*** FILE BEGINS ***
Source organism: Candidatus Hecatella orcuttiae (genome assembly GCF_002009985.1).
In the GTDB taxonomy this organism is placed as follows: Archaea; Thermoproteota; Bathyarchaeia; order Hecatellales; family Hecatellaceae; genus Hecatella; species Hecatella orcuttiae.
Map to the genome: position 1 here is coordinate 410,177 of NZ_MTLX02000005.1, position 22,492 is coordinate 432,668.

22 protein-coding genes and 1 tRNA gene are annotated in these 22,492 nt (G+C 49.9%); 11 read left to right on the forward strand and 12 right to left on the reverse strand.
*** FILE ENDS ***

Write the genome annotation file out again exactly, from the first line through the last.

Source organism: Candidatus Hecatella orcuttiae (genome assembly GCF_002009985.1).
In the GTDB taxonomy this organism is placed as follows: Archaea; Thermoproteota; Bathyarchaeia; order Hecatellales; family Hecatellaceae; genus Hecatella; species Hecatella orcuttiae.
Map to the genome: position 1 here is coordinate 410,177 of NZ_MTLX02000005.1, position 22,492 is coordinate 432,668.

22 protein-coding genes and 1 tRNA gene are annotated in these 22,492 nt (G+C 49.9%); 11 read left to right on the forward strand and 12 right to left on the reverse strand.